In France during World War II, Rene Artois runs a small café where Resistance fighters, Gestapo men, German Army officers and escaped Allied POWs interact daily, ignorant of one another's true identity or presence, exasperating Rene.
The balloon crashes and the airmen end up back at the cafe,disguised by moose heads. General Von Klinkerhoffen assumes control of the whole area, thereby making many enemies. The Resistance hate him ...
René Artois runs a small café in France during World War II. He always seems to have his hands full: He's having affairs with most of his waitresses, he's keeping his wife happy, he's trying to please the German soldiers who frequent his café, and he's running a major underground operation for the Resistance. Quite often, the Germans' incompetence itself is what nearly lands René and his cohorts in hot water; they are not helped either by the locals, who are dreadfully keen to get rid of the Germans, but their blatant and theatrical attempts at espionage and secrecy often create problems that René must solve quickly.Written by
Murray Chapman <firstname.lastname@example.org>
In auditions for the casting of the show, Vicki Michelle read for the parts of Yvette and Michelle. See more »
Madame Fanny is occasionally seen knitting. However, the character knits British style. Any French woman of the time would knit Continental style instead. See more »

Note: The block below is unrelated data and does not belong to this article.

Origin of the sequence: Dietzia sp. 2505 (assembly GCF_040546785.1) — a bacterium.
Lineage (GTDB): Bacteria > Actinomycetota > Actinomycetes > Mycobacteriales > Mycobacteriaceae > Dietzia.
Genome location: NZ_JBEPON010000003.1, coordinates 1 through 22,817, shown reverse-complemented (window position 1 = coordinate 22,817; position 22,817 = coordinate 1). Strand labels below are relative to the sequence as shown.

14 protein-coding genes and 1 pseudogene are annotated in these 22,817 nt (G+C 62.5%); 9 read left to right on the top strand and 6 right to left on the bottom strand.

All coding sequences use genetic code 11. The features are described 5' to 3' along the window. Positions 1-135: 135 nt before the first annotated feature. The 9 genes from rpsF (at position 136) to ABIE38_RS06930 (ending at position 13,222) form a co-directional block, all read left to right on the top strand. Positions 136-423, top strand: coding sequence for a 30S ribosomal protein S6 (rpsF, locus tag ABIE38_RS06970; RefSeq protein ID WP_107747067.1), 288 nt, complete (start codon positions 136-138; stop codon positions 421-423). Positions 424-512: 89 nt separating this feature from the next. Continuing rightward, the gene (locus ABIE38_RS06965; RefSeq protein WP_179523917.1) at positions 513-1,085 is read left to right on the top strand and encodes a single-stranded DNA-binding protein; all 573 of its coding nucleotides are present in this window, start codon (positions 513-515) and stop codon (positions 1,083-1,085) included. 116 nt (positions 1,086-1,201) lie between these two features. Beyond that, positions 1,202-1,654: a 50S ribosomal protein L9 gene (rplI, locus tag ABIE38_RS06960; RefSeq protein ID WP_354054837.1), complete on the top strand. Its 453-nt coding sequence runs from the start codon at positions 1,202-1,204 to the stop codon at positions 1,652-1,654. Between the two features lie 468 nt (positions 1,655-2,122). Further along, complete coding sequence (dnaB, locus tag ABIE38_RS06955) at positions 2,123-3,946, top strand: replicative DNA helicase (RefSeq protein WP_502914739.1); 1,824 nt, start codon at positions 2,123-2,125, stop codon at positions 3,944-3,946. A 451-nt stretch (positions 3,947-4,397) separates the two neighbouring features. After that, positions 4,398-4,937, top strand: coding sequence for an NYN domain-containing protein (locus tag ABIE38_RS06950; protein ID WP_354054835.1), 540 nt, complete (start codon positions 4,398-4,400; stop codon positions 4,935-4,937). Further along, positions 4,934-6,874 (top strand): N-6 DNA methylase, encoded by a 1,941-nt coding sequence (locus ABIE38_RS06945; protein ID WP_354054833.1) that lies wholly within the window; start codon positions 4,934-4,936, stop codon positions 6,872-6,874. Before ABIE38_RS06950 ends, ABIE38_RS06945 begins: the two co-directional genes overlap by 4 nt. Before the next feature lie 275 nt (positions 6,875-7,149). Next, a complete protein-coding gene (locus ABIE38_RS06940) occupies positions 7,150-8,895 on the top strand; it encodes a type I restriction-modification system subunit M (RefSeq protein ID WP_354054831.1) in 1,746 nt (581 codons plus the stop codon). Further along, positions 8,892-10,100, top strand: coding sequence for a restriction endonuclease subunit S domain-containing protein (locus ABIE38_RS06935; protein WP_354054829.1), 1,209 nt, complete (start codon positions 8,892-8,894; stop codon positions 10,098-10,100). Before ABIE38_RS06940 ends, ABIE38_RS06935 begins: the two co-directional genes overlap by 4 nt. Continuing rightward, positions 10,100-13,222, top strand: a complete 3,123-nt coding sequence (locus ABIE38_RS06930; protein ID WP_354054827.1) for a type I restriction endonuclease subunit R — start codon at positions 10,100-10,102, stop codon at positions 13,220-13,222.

[Edith has devised a plan to help get the airmen to the P.O.W. camp via the graveyard]
Edith, if this plan fails, there will not be a wall in Nuvion big enough to shoot us all against.
See more »
The world's most politically-incorrect comedy series
For the benefit of those who are not familiar with it, "Allo, Allo" is a British comedy series about the French Resistance during World War II. It is a comedy series that could never be produced today, and certainly could not be produced in the U.S. Only the British could have come up with a comedy series that contains more politically-incorrect material than would be found in an entire season of any present-day television show. To this day "Allo, Allo" remains among the things for which the French have never forgiven the British (along with Crecy, Agincourt, Joan of Arc, Blenheim, Trafalgar, Waterloo and Dunkirk). However, the French are not alone. The humor in "Allo, Allo " would be perceived to be equally offensive by Germans, Italians, women, homosexuals, the Catholics Church, the British themselves, and just about everybody else.
"Allo, Allo" was created by Jeremy Lloyd and David Croft, the same pair who created "Are You Being Served?". Consequently, it should come as no surprise that the show leaves no depth unplumbed in the pursuit of a laugh. "Allo, Allo" represents British burlesque humor at it's lowest. On the other hand it is also, for those whose sensibilities are not easily offended, truly one of the funniest shows ever produced.
The best news is that "Allo, Allo" has recently been re-released on Netflix. That means that former fans can enjoy being offended by it all over again, and new fans will have the opportunity to enjoy being offended by it for the very first time.
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